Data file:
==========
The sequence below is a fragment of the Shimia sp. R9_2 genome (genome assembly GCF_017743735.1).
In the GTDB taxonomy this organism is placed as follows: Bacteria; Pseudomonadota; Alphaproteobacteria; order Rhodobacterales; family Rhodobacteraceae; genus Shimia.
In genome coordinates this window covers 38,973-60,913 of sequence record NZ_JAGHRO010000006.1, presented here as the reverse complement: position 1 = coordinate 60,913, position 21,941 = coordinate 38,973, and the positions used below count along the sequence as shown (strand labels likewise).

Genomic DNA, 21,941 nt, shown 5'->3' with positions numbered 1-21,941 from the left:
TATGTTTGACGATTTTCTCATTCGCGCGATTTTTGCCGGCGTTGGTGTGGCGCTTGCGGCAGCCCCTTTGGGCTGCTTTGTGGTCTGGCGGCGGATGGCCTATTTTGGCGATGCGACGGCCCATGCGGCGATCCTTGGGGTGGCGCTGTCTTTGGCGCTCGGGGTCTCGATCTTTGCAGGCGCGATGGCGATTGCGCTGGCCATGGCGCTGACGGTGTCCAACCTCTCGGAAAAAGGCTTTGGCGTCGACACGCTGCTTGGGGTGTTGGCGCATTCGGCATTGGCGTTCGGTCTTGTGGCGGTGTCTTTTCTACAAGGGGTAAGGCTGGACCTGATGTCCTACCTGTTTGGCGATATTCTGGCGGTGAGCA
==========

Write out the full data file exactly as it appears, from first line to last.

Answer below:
The sequence below is a fragment of the Shimia sp. R9_2 genome (genome assembly GCF_017743735.1).
In the GTDB taxonomy this organism is placed as follows: Bacteria; Pseudomonadota; Alphaproteobacteria; order Rhodobacterales; family Rhodobacteraceae; genus Shimia.
In genome coordinates this window covers 38,973-60,913 of sequence record NZ_JAGHRO010000006.1, presented here as the reverse complement: position 1 = coordinate 60,913, position 21,941 = coordinate 38,973, and the positions used below count along the sequence as shown (strand labels likewise).

Genomic DNA, 21,941 nt, shown 5'->3' with positions numbered 1-21,941 from the left:
TATGTTTGACGATTTTCTCATTCGCGCGATTTTTGCCGGCGTTGGTGTGGCGCTTGCGGCAGCCCCTTTGGGCTGCTTTGTGGTCTGGCGGCGGATGGCCTATTTTGGCGATGCGACGGCCCATGCGGCGATCCTTGGGGTGGCGCTGTCTTTGGCGCTCGGGGTCTCGATCTTTGCAGGCGCGATGGCGATTGCGCTGGCCATGGCGCTGACGGTGTCCAACCTCTCGGAAAAAGGCTTTGGCGTCGACACGCTGCTTGGGGTGTTGGCGCATTCGGCATTGGCGTTCGGTCTTGTGGCGGTGTCTTTTCTACAAGGGGTAAGGCTGGACCTGATGTCCTACCTGTTTGGCGATATTCTGGCGGTGAGCA